1) Please tell us a little bit about yourself
I am a general dentist and a PhD student, currently also working as a Clinical Insights Analyst for a start-up data analytics company operating in the health care industry. Outside of work and study – I enjoy hiking, bouldering, road trips and theatre.
My PhD research involves exploring the use of natural language processing (NLP) methods on clinical notes in dentistry for analysis, decision support systems and population health surveillance. I am interested in improving the quality of clinical notes and how information in clinical notes can be made more useful and serve as real world data.
2) How do you define digital health?
Digital health is a very broad term that encompasses computer vision, robotics, wearables, machine learning and natural language processing. I think of digital health essentially as a tool to improve clinical workflows, patient outcomes and health care delivery.
3) What do you think will enable digital health projects and innovations to succeed?
Collaboration amongst professionals from diverse backgrounds is critical to making widespread improvements in health care. Learning from each other’s expertise and developing co-designed solutions has the greatest probability for success and changing the health care paradigm.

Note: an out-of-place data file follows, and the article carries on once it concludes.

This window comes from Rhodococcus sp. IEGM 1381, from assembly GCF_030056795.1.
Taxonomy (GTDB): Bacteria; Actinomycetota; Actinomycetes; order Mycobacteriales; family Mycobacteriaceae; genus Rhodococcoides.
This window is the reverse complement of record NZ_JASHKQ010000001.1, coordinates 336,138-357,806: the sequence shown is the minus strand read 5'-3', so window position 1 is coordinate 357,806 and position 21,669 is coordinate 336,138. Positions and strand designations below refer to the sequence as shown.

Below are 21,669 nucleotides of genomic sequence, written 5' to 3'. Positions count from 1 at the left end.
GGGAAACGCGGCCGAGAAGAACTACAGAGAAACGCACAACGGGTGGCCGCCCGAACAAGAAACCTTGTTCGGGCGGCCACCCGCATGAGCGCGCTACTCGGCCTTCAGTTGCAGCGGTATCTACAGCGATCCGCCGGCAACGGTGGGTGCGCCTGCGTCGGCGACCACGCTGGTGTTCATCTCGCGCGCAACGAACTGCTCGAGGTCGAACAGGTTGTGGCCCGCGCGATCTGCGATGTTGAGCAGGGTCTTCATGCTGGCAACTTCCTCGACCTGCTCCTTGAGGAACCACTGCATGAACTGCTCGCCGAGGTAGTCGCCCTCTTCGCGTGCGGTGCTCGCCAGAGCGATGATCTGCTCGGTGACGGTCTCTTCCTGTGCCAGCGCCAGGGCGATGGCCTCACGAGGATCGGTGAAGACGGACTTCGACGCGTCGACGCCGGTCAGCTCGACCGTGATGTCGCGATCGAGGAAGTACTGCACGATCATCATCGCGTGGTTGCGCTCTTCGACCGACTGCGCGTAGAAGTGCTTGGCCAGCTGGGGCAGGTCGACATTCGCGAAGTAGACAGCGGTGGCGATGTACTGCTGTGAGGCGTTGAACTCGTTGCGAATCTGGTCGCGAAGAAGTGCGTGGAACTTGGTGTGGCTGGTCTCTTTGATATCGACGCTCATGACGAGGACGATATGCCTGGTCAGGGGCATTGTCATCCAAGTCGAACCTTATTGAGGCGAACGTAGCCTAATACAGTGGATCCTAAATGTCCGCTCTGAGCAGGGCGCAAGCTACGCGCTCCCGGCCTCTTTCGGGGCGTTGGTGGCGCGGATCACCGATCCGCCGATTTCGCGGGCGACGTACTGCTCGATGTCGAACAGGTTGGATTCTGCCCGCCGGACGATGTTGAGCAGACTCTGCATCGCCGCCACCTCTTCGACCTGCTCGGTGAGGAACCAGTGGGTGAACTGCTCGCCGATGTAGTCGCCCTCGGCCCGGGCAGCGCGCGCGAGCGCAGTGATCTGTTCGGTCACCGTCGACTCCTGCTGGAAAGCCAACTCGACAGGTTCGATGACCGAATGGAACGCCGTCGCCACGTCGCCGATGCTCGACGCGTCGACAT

In my experience, the most successful projects are those where diverse perspectives are incorporated into the product. I really enjoy working in teams involving data scientists, data engineers, clinicians from different disciplines and incorporating the patient’s voice – we learn so much from each others’ experiences.
4) What do you think are the biggest challenges facing digital health at the moment?
The lack of integration of health data is challenging from an analysis and research perspective. – not only integration of health records, but also user-generated data. This is slowly improving, but by and large health professionals are still working in siloes. For example, a shared electronic record between a patient’s GP and dentist would mean patients don’t have to repeat their medical history to their dentist – it’s well documented that patient-reported histories can be quite inaccurate compared with their medical record.
With respect to machine learning (ML) applications, I think there are several challenges to successful clinical implementation including identifying solutions that have a positive impact on patient care, integrate seamlessly with clinical workflows or improve workflows, black box models and liability, evaluating ML on clinically relevant performance metrics, and long-term generalisability. It’s great to see that recently published work addresses a lot of these key areas.
5) Do you have any interesting resources or helpful networks people should know about?
Can’t go past DHIN as an incredibly informative resource, and for connecting with others working in the digital health space.
Leave A Comment